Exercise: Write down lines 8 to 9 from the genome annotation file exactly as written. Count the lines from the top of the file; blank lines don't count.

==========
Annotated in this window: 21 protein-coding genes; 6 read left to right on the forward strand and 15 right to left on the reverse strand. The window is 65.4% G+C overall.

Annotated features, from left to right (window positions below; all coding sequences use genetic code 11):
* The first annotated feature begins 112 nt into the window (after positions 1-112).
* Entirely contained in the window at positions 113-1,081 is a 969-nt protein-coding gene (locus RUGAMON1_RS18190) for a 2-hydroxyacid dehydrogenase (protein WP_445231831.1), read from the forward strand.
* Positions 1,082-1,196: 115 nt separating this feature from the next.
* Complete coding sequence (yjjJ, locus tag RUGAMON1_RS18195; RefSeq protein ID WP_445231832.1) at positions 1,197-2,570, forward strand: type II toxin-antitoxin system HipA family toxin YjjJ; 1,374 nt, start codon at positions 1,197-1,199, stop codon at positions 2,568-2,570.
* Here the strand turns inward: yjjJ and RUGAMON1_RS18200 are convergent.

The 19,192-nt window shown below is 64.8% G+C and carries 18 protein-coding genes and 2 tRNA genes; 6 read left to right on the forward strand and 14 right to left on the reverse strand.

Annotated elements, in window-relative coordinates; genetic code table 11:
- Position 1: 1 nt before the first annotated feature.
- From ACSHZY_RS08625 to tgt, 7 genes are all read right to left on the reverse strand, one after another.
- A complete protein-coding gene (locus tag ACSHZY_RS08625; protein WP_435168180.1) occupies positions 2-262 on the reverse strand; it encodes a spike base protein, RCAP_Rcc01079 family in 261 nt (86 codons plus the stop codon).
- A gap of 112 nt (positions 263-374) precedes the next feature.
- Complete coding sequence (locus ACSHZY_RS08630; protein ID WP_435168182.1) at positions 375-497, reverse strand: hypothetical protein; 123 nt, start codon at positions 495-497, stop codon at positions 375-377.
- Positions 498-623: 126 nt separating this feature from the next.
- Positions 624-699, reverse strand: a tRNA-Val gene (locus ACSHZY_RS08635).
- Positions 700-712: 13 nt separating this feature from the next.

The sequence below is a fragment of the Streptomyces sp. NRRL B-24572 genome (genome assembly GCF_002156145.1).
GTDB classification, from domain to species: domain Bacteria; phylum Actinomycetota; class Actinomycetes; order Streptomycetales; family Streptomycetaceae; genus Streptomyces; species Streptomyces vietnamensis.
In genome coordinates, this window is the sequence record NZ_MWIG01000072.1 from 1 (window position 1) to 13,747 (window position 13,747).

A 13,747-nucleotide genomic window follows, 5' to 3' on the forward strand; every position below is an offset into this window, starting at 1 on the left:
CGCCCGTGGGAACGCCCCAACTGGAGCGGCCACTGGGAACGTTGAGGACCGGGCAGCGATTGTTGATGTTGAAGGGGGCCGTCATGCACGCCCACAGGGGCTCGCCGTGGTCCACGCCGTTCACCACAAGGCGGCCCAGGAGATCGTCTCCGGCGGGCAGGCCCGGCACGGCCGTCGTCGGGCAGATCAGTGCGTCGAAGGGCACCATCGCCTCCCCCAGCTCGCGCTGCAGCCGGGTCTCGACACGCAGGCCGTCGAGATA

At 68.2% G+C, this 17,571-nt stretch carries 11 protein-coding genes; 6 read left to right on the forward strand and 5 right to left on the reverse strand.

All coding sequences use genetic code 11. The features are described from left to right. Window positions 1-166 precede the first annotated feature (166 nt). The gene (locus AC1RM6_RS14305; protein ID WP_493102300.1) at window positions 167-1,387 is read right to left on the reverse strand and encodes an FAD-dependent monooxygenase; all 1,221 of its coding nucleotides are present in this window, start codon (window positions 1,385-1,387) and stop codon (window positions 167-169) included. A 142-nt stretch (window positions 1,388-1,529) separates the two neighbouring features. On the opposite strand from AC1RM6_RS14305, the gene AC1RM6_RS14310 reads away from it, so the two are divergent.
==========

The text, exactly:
The 19,192-nt window shown below is 64.8% G+C and carries 18 protein-coding genes and 2 tRNA genes; 6 read left to right on the forward strand and 14 right to left on the reverse strand.

Annotated elements, in window-relative coordinates; genetic code table 11: